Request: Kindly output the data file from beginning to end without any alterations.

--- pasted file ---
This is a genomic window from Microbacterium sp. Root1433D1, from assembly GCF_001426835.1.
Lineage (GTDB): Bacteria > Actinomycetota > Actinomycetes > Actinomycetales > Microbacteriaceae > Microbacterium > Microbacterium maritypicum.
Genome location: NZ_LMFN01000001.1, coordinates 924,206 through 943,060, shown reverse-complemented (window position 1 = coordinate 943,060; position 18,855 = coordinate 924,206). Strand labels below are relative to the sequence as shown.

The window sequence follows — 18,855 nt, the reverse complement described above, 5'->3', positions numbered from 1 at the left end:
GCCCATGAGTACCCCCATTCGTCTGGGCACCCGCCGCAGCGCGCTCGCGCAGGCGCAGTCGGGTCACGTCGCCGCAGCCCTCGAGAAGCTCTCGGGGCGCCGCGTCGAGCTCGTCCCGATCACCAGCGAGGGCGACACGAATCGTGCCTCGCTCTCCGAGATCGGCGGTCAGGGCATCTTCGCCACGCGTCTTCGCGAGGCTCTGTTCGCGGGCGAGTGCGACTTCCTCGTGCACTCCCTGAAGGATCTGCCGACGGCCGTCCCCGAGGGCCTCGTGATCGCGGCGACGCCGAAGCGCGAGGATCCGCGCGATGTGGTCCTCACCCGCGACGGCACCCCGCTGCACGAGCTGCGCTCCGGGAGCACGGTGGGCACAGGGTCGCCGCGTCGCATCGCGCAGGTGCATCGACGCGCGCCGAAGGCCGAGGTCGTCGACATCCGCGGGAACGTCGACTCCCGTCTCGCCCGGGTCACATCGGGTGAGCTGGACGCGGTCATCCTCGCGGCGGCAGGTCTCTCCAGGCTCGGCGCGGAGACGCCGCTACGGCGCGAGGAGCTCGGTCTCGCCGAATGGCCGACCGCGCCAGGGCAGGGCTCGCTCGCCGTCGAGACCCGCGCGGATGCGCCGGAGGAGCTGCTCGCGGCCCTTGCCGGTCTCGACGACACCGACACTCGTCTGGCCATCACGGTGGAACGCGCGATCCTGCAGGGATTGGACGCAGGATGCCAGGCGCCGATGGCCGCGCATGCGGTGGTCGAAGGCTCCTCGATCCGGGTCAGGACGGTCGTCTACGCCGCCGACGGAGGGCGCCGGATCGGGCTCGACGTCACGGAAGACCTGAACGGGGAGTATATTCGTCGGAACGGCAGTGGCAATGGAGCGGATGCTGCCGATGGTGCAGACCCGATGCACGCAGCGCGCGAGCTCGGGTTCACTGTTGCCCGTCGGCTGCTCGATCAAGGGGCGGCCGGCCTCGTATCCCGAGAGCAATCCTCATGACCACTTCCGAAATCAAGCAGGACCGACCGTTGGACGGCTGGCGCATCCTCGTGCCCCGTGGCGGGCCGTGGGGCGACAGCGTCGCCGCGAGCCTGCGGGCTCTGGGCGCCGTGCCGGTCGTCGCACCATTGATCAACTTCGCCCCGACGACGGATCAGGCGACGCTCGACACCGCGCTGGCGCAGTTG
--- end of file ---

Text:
This is a genomic window from Microbacterium sp. Root1433D1, from assembly GCF_001426835.1.
Lineage (GTDB): Bacteria > Actinomycetota > Actinomycetes > Actinomycetales > Microbacteriaceae > Microbacterium > Microbacterium maritypicum.
Genome location: NZ_LMFN01000001.1, coordinates 924,206 through 943,060, shown reverse-complemented (window position 1 = coordinate 943,060; position 18,855 = coordinate 924,206). Strand labels below are relative to the sequence as shown.

The window sequence follows — 18,855 nt, the reverse complement described above, 5'->3', positions numbered from 1 at the left end:
GCCCATGAGTACCCCCATTCGTCTGGGCACCCGCCGCAGCGCGCTCGCGCAGGCGCAGTCGGGTCACGTCGCCGCAGCCCTCGAGAAGCTCTCGGGGCGCCGCGTCGAGCTCGTCCCGATCACCAGCGAGGGCGACACGAATCGTGCCTCGCTCTCCGAGATCGGCGGTCAGGGCATCTTCGCCACGCGTCTTCGCGAGGCTCTGTTCGCGGGCGAGTGCGACTTCCTCGTGCACTCCCTGAAGGATCTGCCGACGGCCGTCCCCGAGGGCCTCGTGATCGCGGCGACGCCGAAGCGCGAGGATCCGCGCGATGTGGTCCTCACCCGCGACGGCACCCCGCTGCACGAGCTGCGCTCCGGGAGCACGGTGGGCACAGGGTCGCCGCGTCGCATCGCGCAGGTGCATCGACGCGCGCCGAAGGCCGAGGTCGTCGACATCCGCGGGAACGTCGACTCCCGTCTCGCCCGGGTCACATCGGGTGAGCTGGACGCGGTCATCCTCGCGGCGGCAGGTCTCTCCAGGCTCGGCGCGGAGACGCCGCTACGGCGCGAGGAGCTCGGTCTCGCCGAATGGCCGACCGCGCCAGGGCAGGGCTCGCTCGCCGTCGAGACCCGCGCGGATGCGCCGGAGGAGCTGCTCGCGGCCCTTGCCGGTCTCGACGACACCGACACTCGTCTGGCCATCACGGTGGAACGCGCGATCCTGCAGGGATTGGACGCAGGATGCCAGGCGCCGATGGCCGCGCATGCGGTGGTCGAAGGCTCCTCGATCCGGGTCAGGACGGTCGTCTACGCCGCCGACGGAGGGCGCCGGATCGGGCTCGACGTCACGGAAGACCTGAACGGGGAGTATATTCGTCGGAACGGCAGTGGCAATGGAGCGGATGCTGCCGATGGTGCAGACCCGATGCACGCAGCGCGCGAGCTCGGGTTCACTGTTGCCCGTCGGCTGCTCGATCAAGGGGCGGCCGGCCTCGTATCCCGAGAGCAATCCTCATGACCACTTCCGAAATCAAGCAGGACCGACCGTTGGACGGCTGGCGCATCCTCGTGCCCCGTGGCGGGCCGTGGGGCGACAGCGTCGCCGCGAGCCTGCGGGCTCTGGGCGCCGTGCCGGTCGTCGCACCATTGATCAACTTCGCCCCGACGACGGATCAGGCGACGCTCGACACCGCGCTGGCGCAGTTG